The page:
Using Hadoop and Hive to Introduce Big Data Solutions in a Classroom Environment
Gihanthi De Silva Minnesota State University, Mankato
Sarah L. Klammer Kruse
Minnesota State University, Mankato
Cyrus Azarbod Minnesota State University, Mankato
Abstract Data is valuable when it is ordered, stored, computed and illustrated in ways that benefit organizations or society. Large volumes of data are generated across many industries using various data collection techniques such as crowd sourcing. Banking, healthcare, power companies, transportation systems, the stock exchange, and social networking sites capture large volumes of data every day (Kumari, 2016). Data analysis, data mining, and predictive analysis are carried out by organizations to observe trends, gain clarity of their status quo, and predict future outcomes. Several pioneering companies are already using big data to create business value. An institution that can obtain a solution for ordering and analyzing data the earliest, with the least cost, will gain the competitive edge among its peer firms within the industry (Manyika et al., 2011). However, the exponential growth of data has its challenges. Storage, extraction, and analysis of data have become costly and time consuming. A new generation of scientists who possess techniques for working with large data sets is needed and in great demand, yet data scientists are in short supply (McAfee & Brynjolfsson 2012). Relevant academic training is necessary to prepare students to enter a career using Big Data. Hadoop is one tool that can be introduced to university students and provide a foundation for working with vast data resources. The purpose of this research was to explore installation of Hadoop, in a virtual server environment, in order to give students a simulated setting to gain understanding and practice with the components of Hadoop technology. Techniques for introducing tools to apply big data concepts in the classroom environment are proposed, including a Hadoop and Hive installation guide for the Linux platform. This paper will also demonstrate examples of computations that can be made using Hive in order to manipulate data stored in Hadoop using Hibernate Query Language (HQL).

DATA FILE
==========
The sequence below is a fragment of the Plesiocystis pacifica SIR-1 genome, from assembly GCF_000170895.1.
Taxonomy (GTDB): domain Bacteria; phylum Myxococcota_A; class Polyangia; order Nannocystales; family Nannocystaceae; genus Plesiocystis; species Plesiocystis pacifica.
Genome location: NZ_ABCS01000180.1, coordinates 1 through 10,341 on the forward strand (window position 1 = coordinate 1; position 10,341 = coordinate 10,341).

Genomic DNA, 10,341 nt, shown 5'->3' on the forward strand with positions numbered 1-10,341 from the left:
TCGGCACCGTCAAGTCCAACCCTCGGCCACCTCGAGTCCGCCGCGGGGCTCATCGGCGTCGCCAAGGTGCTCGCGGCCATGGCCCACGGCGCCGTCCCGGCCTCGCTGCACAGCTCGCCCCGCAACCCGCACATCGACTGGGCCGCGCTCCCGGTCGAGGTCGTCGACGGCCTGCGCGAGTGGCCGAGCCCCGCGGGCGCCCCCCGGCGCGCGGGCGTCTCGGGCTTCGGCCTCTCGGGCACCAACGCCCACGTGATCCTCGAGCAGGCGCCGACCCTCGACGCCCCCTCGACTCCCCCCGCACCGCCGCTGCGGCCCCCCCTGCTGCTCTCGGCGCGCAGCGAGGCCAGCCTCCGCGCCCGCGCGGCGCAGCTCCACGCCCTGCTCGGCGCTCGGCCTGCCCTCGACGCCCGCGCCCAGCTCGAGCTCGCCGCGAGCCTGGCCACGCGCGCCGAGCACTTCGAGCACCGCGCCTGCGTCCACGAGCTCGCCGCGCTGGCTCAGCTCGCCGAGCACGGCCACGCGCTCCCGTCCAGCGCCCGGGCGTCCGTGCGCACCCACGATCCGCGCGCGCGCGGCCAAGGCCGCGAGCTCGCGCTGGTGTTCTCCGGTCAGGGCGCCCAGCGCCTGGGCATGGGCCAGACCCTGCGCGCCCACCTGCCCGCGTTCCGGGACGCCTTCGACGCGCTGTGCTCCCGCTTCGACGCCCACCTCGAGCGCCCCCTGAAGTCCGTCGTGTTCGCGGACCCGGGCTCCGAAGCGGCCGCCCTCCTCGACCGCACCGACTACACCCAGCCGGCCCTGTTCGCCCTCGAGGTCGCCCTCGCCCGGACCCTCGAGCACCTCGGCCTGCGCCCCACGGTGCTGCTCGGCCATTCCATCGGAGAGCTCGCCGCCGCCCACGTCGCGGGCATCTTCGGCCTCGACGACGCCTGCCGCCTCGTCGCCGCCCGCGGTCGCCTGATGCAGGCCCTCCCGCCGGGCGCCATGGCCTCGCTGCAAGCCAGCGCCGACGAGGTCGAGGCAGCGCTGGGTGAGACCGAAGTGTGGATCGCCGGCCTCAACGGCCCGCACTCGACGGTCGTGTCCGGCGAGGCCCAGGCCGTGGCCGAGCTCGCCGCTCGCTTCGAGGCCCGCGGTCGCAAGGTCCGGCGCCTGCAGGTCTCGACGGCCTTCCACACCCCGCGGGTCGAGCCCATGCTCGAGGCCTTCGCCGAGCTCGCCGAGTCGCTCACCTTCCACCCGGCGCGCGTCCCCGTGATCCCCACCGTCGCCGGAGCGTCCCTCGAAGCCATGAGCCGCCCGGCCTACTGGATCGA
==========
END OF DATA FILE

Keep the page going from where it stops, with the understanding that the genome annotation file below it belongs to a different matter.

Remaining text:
Manyika J., Chui M., Brown B., Bughin J., Dobbs R., Roxburgh C., Hung Byers A., (2011). Big data: The next frontier for innovation, competition, and productivity.
Kumari, S. (2016). Impact of big data and social media on society. ResearchGate.
McAfee, A. and Brynjolfsson, E. (2012). Big Data: The management revolution. Harvard Business Review.
Recommended Citation: De Silva, G., Klammer Kruse, S. L., Azarbod, C., (2017).
Using Hadoop and Hive to Introduce Big Data Solutions in a Classroom Environment.
Proceedings of the EDSIG Conference, (2017) n.4468, Austin, Texas